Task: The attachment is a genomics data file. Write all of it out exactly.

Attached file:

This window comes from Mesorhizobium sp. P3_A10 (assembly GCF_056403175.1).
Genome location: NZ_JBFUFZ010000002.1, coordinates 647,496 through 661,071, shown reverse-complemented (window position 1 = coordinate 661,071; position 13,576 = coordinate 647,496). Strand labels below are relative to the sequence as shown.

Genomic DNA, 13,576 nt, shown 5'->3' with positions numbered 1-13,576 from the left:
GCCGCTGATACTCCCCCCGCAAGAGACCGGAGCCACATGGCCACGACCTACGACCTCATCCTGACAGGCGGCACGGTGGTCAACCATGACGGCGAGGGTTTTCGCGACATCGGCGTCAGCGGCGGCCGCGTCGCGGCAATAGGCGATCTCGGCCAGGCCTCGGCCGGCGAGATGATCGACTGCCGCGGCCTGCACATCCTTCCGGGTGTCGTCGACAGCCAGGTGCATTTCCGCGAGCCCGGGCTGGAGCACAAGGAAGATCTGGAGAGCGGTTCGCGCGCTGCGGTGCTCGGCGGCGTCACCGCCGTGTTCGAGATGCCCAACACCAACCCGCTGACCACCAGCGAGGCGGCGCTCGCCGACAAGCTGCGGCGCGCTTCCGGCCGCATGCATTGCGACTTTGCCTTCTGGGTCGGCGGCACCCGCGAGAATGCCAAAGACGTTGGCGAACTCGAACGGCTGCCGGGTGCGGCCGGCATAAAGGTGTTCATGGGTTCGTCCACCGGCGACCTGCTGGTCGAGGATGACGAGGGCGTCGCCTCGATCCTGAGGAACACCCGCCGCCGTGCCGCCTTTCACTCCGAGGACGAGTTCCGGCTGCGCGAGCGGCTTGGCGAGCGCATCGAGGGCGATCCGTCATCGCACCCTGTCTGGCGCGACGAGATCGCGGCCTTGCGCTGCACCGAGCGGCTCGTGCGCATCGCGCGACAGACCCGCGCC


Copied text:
This window comes from Mesorhizobium sp. P3_A10 (assembly GCF_056403175.1).
Genome location: NZ_JBFUFZ010000002.1, coordinates 647,496 through 661,071, shown reverse-complemented (window position 1 = coordinate 661,071; position 13,576 = coordinate 647,496). Strand labels below are relative to the sequence as shown.

Genomic DNA, 13,576 nt, shown 5'->3' with positions numbered 1-13,576 from the left:
GCCGCTGATACTCCCCCCGCAAGAGACCGGAGCCACATGGCCACGACCTACGACCTCATCCTGACAGGCGGCACGGTGGTCAACCATGACGGCGAGGGTTTTCGCGACATCGGCGTCAGCGGCGGCCGCGTCGCGGCAATAGGCGATCTCGGCCAGGCCTCGGCCGGCGAGATGATCGACTGCCGCGGCCTGCACATCCTTCCGGGTGTCGTCGACAGCCAGGTGCATTTCCGCGAGCCCGGGCTGGAGCACAAGGAAGATCTGGAGAGCGGTTCGCGCGCTGCGGTGCTCGGCGGCGTCACCGCCGTGTTCGAGATGCCCAACACCAACCCGCTGACCACCAGCGAGGCGGCGCTCGCCGACAAGCTGCGGCGCGCTTCCGGCCGCATGCATTGCGACTTTGCCTTCTGGGTCGGCGGCACCCGCGAGAATGCCAAAGACGTTGGCGAACTCGAACGGCTGCCGGGTGCGGCCGGCATAAAGGTGTTCATGGGTTCGTCCACCGGCGACCTGCTGGTCGAGGATGACGAGGGCGTCGCCTCGATCCTGAGGAACACCCGCCGCCGTGCCGCCTTTCACTCCGAGGACGAGTTCCGGCTGCGCGAGCGGCTTGGCGAGCGCATCGAGGGCGATCCGTCATCGCACCCTGTCTGGCGCGACGAGATCGCGGCCTTGCGCTGCACCGAGCGGCTCGTGCGCATCGCGCGACAGACCCGCGCC